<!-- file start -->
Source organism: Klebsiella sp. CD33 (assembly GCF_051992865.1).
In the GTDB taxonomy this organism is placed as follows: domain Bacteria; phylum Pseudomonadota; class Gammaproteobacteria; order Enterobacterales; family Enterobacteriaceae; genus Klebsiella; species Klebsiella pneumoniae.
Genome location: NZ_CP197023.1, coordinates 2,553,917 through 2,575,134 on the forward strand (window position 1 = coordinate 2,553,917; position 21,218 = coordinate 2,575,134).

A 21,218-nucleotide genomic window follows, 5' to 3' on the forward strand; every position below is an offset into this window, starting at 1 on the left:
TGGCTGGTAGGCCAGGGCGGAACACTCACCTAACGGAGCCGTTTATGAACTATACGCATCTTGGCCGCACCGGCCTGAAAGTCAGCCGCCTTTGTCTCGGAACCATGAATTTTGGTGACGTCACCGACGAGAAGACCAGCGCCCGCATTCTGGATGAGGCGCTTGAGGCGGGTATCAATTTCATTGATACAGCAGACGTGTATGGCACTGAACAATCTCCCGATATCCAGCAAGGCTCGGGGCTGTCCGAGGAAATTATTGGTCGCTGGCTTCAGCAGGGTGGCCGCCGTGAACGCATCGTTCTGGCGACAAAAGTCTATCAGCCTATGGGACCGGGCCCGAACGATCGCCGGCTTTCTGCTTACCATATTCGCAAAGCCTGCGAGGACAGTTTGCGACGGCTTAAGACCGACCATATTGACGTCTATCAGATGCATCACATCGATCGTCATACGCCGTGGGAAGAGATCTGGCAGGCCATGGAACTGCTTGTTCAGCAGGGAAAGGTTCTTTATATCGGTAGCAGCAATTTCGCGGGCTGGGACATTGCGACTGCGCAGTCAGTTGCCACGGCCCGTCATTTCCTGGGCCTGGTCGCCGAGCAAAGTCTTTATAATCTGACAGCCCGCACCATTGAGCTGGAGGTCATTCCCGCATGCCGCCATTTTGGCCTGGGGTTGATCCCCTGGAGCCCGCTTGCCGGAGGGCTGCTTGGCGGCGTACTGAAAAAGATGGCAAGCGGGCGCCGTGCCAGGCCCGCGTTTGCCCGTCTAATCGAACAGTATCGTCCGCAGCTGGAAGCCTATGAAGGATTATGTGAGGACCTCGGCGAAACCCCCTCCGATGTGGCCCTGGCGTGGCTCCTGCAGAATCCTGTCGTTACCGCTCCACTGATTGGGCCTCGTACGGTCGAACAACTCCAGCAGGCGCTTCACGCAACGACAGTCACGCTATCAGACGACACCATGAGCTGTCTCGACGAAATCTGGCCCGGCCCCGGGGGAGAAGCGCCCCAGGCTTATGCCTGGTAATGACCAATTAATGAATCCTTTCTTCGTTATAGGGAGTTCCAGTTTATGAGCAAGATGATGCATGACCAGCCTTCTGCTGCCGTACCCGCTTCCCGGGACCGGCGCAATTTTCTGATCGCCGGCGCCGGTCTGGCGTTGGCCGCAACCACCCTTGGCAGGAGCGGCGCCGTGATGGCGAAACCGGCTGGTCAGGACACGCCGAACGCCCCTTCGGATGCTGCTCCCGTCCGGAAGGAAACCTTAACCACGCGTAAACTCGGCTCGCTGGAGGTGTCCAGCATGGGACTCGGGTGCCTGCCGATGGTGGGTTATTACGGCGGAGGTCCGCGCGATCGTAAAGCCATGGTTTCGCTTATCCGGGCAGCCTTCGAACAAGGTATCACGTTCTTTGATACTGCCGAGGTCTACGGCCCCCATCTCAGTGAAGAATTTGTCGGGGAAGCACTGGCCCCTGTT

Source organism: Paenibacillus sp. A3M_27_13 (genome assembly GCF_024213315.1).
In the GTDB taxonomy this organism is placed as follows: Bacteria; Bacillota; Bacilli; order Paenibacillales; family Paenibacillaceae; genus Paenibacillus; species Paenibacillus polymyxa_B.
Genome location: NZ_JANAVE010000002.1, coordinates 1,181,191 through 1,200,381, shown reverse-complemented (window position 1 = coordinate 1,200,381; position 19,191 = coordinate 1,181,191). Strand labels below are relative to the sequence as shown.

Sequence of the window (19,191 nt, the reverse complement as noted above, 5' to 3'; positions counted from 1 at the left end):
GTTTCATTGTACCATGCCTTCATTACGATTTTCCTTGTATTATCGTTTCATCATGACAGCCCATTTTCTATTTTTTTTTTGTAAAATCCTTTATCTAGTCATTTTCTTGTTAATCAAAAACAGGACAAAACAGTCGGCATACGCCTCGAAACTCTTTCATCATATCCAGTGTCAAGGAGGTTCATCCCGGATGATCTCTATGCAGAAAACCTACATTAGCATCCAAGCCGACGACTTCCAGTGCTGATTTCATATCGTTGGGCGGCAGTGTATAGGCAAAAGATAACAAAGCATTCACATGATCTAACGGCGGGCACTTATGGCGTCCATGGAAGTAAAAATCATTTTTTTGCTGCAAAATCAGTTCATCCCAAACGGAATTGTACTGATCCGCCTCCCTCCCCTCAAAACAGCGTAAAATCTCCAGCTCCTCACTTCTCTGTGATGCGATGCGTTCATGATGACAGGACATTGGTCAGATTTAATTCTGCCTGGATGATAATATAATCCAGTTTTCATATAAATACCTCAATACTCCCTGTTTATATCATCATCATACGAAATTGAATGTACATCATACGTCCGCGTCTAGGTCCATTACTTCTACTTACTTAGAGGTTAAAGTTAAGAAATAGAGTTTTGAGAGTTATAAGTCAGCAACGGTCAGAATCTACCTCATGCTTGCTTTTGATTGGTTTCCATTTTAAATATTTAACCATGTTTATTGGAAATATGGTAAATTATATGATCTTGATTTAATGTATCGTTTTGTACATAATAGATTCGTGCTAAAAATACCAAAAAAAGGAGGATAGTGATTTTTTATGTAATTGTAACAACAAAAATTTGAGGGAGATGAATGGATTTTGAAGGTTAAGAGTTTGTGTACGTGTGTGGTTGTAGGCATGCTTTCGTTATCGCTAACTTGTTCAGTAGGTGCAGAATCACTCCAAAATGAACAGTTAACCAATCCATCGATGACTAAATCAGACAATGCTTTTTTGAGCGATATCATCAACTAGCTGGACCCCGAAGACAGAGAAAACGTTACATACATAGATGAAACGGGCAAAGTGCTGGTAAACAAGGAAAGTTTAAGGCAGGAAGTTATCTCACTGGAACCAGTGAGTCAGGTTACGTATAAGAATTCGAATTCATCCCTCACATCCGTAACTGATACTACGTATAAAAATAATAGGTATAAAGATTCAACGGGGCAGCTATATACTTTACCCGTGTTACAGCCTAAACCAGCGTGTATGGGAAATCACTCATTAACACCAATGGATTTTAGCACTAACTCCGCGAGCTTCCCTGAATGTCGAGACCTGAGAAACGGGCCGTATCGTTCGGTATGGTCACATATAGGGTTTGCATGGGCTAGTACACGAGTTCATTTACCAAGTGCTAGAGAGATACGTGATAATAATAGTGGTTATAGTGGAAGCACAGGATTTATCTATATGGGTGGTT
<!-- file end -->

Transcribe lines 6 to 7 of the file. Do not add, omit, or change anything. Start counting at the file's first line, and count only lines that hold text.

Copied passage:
Source organism: Paenibacillus sp. A3M_27_13 (genome assembly GCF_024213315.1).
In the GTDB taxonomy this organism is placed as follows: Bacteria; Bacillota; Bacilli; order Paenibacillales; family Paenibacillaceae; genus Paenibacillus; species Paenibacillus polymyxa_B.